AN EDITOR REFLECTS ON HER TIME SPENT AT ESQUIRE — AND IN THRALL TO DAVID FOSTER WALLACE
Adrienne Miller does not mince words when she dictates the duty of book reviewers: “The reviewer’s job is to evaluate the book on its own terms and to determine how well the book succeeds — or doesn’t — within those terms.”
So informed, I cautiously offer what will become obvious while reading “In the Land of Men”: Miller, 47, writes with daunting authority and suffers no lack of self-confidence.
Growing up in Marysville, Ohio, the only child of “permissive” parents, she writes that as a youngster she was extolled for “my quiet intelligence.” Academically gifted, she recalls her “Jamesian moment” (I presume that’s Henry, not Jesse) as seeing “Amadeus” eight times when she was 13. That Milos Forman film, plus an “enduring obsession” with Thomas Jefferson, formed the landscape of her adolescence: “I was an odd child.”
Following a move to Akron when she was 9, college “at a Midwestern no-name university” and a couple of years as a gofer at GQ, her “quiet intelligence” made noise. She put herself forward to become the literary editor of Esquire at the age of 25. “It’s not as if one can earn a Ph.D. in ‘literary editor.’ Instinct, taste and judgment can’t be taught. And I knew I had instinct, taste and judgment. I was my own first choice, and that’s all that mattered,” she writes.
She held the job for eight years, beguiled by Esquire as “the chief platform for American short fiction from the forties through the seventies: Norman Mailer, Raymond Carver, Saul Bellow, William Faulkner, Tim O’Brien, F. Scott Fitzgerald, Dylan Thomas and Ernest Hemingway.” Not a woman in the bunch; hence the title “In the Land of Men.”
Her publisher is positioning her memoir as a feminist wail from the male trenches. But while Miller blasts some unnamed men for sexual assaults, her book is actually a knee-bending homage to one particular man who dominates every page: the writer David Foster Wallace. Destroyed by his demons, he committed suicide in 2008 at age 46.
“[H]is artistic triumph in the face of such tremendous psychological and emotional odds was a miracle for which we all must be forever grateful,” writes Miller. She reveres Wallace for writing “Infinite Jest,” which Time listed as one of the 100 best English language novels published between 1923 and 2005.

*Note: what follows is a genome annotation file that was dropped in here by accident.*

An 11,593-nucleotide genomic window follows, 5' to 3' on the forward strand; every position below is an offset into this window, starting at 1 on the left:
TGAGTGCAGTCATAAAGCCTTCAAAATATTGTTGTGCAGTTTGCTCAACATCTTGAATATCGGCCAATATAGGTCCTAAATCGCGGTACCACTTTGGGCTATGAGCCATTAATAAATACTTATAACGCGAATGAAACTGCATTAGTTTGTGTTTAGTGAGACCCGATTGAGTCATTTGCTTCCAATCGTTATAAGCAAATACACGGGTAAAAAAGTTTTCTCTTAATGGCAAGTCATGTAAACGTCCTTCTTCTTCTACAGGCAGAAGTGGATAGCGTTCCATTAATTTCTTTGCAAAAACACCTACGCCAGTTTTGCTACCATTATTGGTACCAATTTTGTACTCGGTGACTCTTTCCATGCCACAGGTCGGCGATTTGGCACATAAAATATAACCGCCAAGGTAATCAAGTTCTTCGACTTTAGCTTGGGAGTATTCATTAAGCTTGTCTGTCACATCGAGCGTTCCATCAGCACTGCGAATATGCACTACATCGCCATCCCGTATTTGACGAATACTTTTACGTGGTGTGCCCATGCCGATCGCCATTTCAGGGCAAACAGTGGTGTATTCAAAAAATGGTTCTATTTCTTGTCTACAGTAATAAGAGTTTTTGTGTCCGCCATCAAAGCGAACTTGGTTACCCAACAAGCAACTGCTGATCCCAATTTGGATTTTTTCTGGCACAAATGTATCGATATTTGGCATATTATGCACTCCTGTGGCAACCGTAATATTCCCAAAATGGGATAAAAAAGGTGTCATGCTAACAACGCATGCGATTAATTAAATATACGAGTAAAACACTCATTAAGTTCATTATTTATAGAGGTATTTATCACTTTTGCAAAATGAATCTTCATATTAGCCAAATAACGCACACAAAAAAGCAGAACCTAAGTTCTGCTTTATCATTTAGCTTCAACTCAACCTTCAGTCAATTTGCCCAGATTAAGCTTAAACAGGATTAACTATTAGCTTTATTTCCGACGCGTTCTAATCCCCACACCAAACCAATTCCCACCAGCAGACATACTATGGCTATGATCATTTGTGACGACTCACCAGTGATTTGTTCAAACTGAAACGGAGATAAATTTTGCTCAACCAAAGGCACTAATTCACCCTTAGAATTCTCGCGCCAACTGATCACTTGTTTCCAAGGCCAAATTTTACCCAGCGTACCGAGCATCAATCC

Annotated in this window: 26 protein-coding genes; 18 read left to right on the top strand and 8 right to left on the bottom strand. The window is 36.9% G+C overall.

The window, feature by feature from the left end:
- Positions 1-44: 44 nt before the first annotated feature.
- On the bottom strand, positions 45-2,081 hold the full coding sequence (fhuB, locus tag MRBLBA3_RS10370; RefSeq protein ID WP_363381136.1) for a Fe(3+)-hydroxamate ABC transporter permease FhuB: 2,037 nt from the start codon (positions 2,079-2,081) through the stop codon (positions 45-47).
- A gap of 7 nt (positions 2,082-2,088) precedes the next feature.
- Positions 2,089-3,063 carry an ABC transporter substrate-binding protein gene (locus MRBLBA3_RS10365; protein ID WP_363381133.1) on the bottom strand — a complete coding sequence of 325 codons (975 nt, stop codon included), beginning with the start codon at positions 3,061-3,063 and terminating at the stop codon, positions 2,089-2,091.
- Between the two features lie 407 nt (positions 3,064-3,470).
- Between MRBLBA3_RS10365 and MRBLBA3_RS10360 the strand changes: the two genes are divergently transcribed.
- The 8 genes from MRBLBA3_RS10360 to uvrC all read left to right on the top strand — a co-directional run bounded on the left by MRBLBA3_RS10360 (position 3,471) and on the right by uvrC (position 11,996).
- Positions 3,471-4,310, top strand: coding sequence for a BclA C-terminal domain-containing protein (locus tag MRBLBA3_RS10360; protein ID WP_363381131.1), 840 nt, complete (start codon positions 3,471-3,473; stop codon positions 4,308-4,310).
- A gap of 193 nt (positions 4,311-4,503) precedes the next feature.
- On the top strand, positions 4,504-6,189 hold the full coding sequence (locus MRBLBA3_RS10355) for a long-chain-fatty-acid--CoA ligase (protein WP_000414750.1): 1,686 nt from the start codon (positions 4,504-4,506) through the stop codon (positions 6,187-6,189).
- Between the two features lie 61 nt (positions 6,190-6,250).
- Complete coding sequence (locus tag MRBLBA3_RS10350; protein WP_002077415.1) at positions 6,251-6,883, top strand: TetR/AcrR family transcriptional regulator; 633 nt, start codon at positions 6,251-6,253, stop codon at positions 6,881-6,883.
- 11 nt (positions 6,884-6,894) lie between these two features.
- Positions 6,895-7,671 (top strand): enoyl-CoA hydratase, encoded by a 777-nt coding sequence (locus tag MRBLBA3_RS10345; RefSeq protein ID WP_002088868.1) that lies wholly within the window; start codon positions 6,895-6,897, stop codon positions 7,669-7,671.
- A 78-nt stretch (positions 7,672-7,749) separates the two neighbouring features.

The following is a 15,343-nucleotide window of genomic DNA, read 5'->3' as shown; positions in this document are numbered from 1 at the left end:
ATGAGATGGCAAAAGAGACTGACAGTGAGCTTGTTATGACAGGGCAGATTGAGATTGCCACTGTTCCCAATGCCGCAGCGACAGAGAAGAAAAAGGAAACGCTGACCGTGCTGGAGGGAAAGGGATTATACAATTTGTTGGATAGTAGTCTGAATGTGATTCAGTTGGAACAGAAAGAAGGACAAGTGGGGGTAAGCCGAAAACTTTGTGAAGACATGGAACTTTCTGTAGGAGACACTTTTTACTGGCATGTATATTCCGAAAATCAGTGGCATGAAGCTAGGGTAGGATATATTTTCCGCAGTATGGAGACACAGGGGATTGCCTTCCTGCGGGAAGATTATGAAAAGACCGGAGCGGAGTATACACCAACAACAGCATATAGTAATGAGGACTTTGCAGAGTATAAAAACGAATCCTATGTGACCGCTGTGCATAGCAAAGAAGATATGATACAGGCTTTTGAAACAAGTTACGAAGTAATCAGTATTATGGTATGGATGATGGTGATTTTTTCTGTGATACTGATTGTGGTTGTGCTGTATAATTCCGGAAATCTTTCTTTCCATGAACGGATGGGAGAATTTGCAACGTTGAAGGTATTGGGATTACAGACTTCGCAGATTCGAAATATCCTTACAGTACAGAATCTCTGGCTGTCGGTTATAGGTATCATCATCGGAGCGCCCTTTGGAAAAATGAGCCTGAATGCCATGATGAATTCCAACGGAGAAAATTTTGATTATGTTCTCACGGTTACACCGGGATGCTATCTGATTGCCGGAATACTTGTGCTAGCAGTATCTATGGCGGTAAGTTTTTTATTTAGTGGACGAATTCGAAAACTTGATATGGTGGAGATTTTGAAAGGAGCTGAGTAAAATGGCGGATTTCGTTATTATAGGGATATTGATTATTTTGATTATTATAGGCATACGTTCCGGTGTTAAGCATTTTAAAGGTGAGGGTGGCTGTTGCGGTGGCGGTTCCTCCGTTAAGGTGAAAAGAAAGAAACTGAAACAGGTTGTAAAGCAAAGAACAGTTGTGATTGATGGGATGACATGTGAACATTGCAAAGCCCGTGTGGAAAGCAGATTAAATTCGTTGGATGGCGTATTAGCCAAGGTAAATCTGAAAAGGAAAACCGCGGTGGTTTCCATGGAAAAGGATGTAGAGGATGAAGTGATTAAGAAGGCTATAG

Miller sanctifies his thousand-plus-page book as the novel “that had changed the world … [and] changed our language.” She ranks it alongside the universe-bending genius of the pyramids, Beethoven’s Ninth and Chartres Cathedral.
Besotted by Wallace, Miller edited four of his short stories for Esquire. She moved quickly from being his editor to his lover, noting “the relationship fast-trackiness” of their affair:
“There was a sense that David, more than any other living writer, was read compulsively, his sui-generis-ness unbearable to all … [It] is true that I regarded David not merely as a great writer but as one of the greatest and most uncompromising artists of all time.”
She rhapsodizes about “so radically name-y a name: David Foster Wallace.” She recalls every item he carried in his canvas bag and all they discussed over their first lunch. She relates detail after detail of their decades-old telephone conversations — whether preserved in a diary, tape recordings or fevered memory, she doesn’t say.
“I looked at David. David looked at me. His eyes were a rich chestnut flecked with gold.” Oh, dear. A bit too Barbara Cartland-y here, but it’s a rare lapse in an otherwise literary-soaked tribute to one man’s memory.
“David was Augustinian,” Miller writes, which may send you to Google to try to figure out the connection between the fifth-century bishop of Hippo, whose prolific writings influenced all of Western Christianity, and Wallace, who wrote two novels, three collections of short stories, two books of essays and several magazine articles.
“In the Land of Men” proves that Miller has read widely and deeply. She cites Tate, celebrates Nabokov, quotes Pindar, genuflects to Mozart and even begins a dialectic on the virtuosic talent of John Barth.
She commands an astonishing vocabulary, too: “the rhizomatic conversations,” “an
anvilesque collection,” “a self-serving sockdolager of rage.” Throughout the book, she employs an eccentric style that would give Strunk and White the bends, adding “y” to words for no fathomable purpose: “workshop-y,” “science-y,” “kind of date-y,” “magazines were so interminably magazine-y,” “a self-help-y version,” “ugly and rape-y.”
For the most part, though, she makes magic on the page. She describes the 24/7 “Jackie deathwatch” outside Kennedy Onassis’s Fifth Avenue apartment as “a stream of people united in one brow of woe.” Some of Miller’s literary references sent me scrambling to the internet, such as when she was once made to wait at a stage door for Wallace and “felt preposterously like the Person of Consequence in Gogol’s ‘The Overcoat’: Do you know to whom you are speaking?”
Minutes later, she sees “some Fanilowtype people were waiting for him on the sidewalk.” (If you’re a child of the seventies, you’ll know she’s referring to the fans of Barry Manilow. If not, you’ll run to the Urban Dictionary.)
If you’re a devotee of David Foster Wallace, you’ll devour this memoir with pleasure. If not, you may enjoy the cultural scavenger hunt and appreciate how much Adrienne Miller makes you stretch. After all, as Robert Browning wrote, “Ah, but a man’s reach should exceed his grasp,/Or what’s a heaven for?”
Georgetown resident Kitty Kelley has written several number-one New York Times best-sellers, including “The Family: The Real Story Behind the Bush Dynasty.” Her most recent books include “Capturing Camelot: Stanley Tretick’s Iconic Images of the Kennedys” and “Let Freedom Ring: Stanley Tretick’s Iconic Images of the March on Washington.”